Fairfield Ledger
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Neighbors Growing Together | Sep 1, 2014

Students learn journalism from pros

By ANDY HALLMAN | Dec 09, 2013
Photo by: ANDY HALLMAN Ledger sports editor Allyus Fritz, right, speaks with a group of young sports reporters Friday at Fairfield Middle School. The Ledger is partnering with the middle school’s “Idea” classes to educate the students in the classes about what it’s like to work at a newspaper. The students in the four “Idea” classes write stories, take photographs and produce their own newspaper. The Ledger will judge which newspaper is the best, and the winning class receives a pizza party.

Staff members from The Fairfield Ledger are visiting the Fairfield Middle School to give journalism classes an idea of what it’s like to work at a newspaper.

The knowledge the youngsters learn from The Ledger staff can be put to use right away, because the students are tasked with making a newspaper of their own. Eighth-graders may take a class called “Idea” in which they create a series of projects throughout the year. One of those projects is to put together a newspaper complete with photos and stories about local and national events.

The students in “Idea” are divided into four classrooms, each with its own teacher. The four teachers are Scott Mumford, Becky Granneman, David Owen and Josh Allison. Each class will create a digital newspaper and present it to The Ledger for judging. The class with the best newspaper wins a pizza party.

The students in a class are assigned roles such as editor, reporter and photographer. Madison Osborn was assigned to be an editor, which means she is responsible for assigning the stories to the reporters. She said she’s had to reject stories her reporters have done because she found them to be too boring.

Alie Kensett is a sports photographer in the class who has photographed basketball games. She said she has learned the best times to capture her subject through trial and error. For instance, she noticed that photos of players running came out blurry, so she stopped taking them. She found that photos of players while they were shooting or rebounding turned out much better.

Lydia Larsh, an aspiring editor in the class, said she has the most fun telling other people what to do. Osborn said it is fun to read articles by her classmates to see what news they’ve been able to dig up.

The students agreed the hardest part of the job was agreeing with their classmates about what should go in the paper. A few of the editors said it was difficult to get the other students to respect their authority since they are in the same class and see each other as equals in every other setting.

The students must finish their newspapers this week so they can be delivered to The Ledger Friday.

Ledger sports editor Allyus Fritz spoke to the sports reporters and sports photographers Friday about what it’s like to perform those tasks full time. He said he was glad to see young people becoming interested in journalism through a contest.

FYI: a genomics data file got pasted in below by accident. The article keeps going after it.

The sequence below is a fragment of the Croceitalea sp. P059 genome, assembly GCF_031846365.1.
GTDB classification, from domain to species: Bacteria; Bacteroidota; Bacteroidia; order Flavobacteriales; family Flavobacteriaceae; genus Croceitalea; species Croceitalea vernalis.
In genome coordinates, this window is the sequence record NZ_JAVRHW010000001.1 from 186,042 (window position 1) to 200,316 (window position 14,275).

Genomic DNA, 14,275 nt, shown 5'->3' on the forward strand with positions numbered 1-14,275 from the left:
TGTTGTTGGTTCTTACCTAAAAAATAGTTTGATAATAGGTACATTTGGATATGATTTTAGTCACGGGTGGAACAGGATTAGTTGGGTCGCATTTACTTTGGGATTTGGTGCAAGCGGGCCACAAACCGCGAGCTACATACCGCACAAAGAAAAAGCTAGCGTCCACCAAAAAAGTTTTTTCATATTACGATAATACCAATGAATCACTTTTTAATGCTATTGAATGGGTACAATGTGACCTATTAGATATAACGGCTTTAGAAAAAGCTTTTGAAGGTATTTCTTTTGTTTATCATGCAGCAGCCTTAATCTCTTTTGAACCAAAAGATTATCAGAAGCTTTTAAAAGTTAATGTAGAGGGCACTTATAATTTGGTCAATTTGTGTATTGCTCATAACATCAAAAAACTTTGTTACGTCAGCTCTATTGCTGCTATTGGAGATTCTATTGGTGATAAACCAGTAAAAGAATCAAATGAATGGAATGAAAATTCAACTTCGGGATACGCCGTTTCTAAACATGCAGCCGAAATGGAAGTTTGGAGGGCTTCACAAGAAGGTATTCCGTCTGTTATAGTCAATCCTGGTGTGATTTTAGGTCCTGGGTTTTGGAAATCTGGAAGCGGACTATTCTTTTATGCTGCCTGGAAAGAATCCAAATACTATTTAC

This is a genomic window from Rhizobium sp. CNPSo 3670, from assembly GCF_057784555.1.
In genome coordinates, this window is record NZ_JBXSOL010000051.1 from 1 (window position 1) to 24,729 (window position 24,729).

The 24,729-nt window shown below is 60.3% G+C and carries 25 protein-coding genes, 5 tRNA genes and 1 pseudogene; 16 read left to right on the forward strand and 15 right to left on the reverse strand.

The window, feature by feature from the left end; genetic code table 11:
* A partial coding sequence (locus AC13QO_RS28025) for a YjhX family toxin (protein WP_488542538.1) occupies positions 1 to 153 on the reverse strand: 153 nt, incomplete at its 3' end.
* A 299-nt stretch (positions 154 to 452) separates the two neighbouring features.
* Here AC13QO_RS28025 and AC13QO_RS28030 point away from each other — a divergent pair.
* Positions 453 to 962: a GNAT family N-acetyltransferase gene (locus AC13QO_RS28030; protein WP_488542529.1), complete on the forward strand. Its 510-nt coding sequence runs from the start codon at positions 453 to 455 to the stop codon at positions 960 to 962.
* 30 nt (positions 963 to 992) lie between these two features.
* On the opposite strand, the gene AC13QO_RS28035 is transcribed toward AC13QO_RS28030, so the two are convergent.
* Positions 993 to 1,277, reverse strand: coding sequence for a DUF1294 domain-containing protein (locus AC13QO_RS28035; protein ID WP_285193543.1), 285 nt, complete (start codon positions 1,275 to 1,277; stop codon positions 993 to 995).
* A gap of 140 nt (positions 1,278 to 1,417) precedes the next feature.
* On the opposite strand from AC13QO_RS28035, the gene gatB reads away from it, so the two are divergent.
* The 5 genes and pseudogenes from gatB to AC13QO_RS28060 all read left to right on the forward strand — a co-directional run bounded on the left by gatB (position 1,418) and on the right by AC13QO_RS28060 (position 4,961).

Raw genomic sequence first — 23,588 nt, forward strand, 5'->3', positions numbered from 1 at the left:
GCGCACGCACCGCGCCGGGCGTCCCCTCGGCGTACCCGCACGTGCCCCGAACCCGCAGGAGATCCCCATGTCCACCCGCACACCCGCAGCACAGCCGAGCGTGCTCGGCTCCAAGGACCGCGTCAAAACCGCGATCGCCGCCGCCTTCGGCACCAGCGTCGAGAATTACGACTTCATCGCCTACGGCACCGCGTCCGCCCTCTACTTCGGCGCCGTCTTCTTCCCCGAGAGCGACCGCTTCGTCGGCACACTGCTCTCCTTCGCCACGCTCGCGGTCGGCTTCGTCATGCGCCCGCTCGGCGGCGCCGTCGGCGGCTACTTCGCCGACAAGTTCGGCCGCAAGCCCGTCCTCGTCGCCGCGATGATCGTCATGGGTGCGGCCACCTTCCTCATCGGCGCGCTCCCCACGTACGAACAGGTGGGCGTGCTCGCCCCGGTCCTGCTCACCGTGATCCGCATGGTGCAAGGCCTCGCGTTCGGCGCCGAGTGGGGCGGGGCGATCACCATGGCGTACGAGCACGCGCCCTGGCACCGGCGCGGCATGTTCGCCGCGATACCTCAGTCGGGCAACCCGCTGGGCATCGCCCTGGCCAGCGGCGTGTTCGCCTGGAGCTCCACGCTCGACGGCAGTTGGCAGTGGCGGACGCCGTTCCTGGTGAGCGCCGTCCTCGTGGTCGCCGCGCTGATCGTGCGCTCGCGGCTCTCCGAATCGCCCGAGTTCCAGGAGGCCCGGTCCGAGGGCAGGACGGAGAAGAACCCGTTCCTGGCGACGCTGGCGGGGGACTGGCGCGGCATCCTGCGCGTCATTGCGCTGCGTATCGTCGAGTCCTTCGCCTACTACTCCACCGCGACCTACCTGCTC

“The newspaper competition is a fun way to keep the kids intrigued and involved,” he said. “The class that Josh Allison is running seems very interactive and is probably more fun than the more standard and structured classes.”

Fritz said he was pleased with the response he received from the students.

“They were all polite, attentive and asked quality questions,” he said. “They were certainly a little shy compared to older kids, but that’s to be expected. It’s important for kids of this age to learn writing skills and to know what it takes to do certain occupations that will be available to them once they get older.”

Ledger staff writer Diane Vance spoke with the class in November about the day-to-day life of a reporter.

“The students were very attentive and engaged,” she said. “I talked about my 15-year career in journalism, and how even though I didn’t have a degree in journalism, I enjoy writing and meeting people.

“I told students the best skills to grow are reading — to see how others write and get a sense of language and grammar, and that can be any type of reading — and listening well to others. Everyone has a story. Reporters get to tell other people’s stories.”

Vance explained why newspapers report on meetings of the school board, city council and county supervisors. Since all these entities are tax-supported, the public has a right to know how their money is being spent.

She talked about how The Ledger newsroom operates and how having daily deadlines is very helpful to her.

“I encouraged students to be curious and develop abilities to get along with others, like working as a team,” she said. “I told them a little about our sales team, the production staff, the graphic artists and our pressroom, though I don’t know about those departments as much as the people who work there. I wanted the students to know there are a variety of jobs in producing a newspaper.”

The journalism unit is just one of many units students cover in “Idea.” Earlier this year, the students were asked to think of a skill they’d like to learn, such as juggling, and record their progress on a blog. At the end of the unit, the students showed their talent to the class.

 

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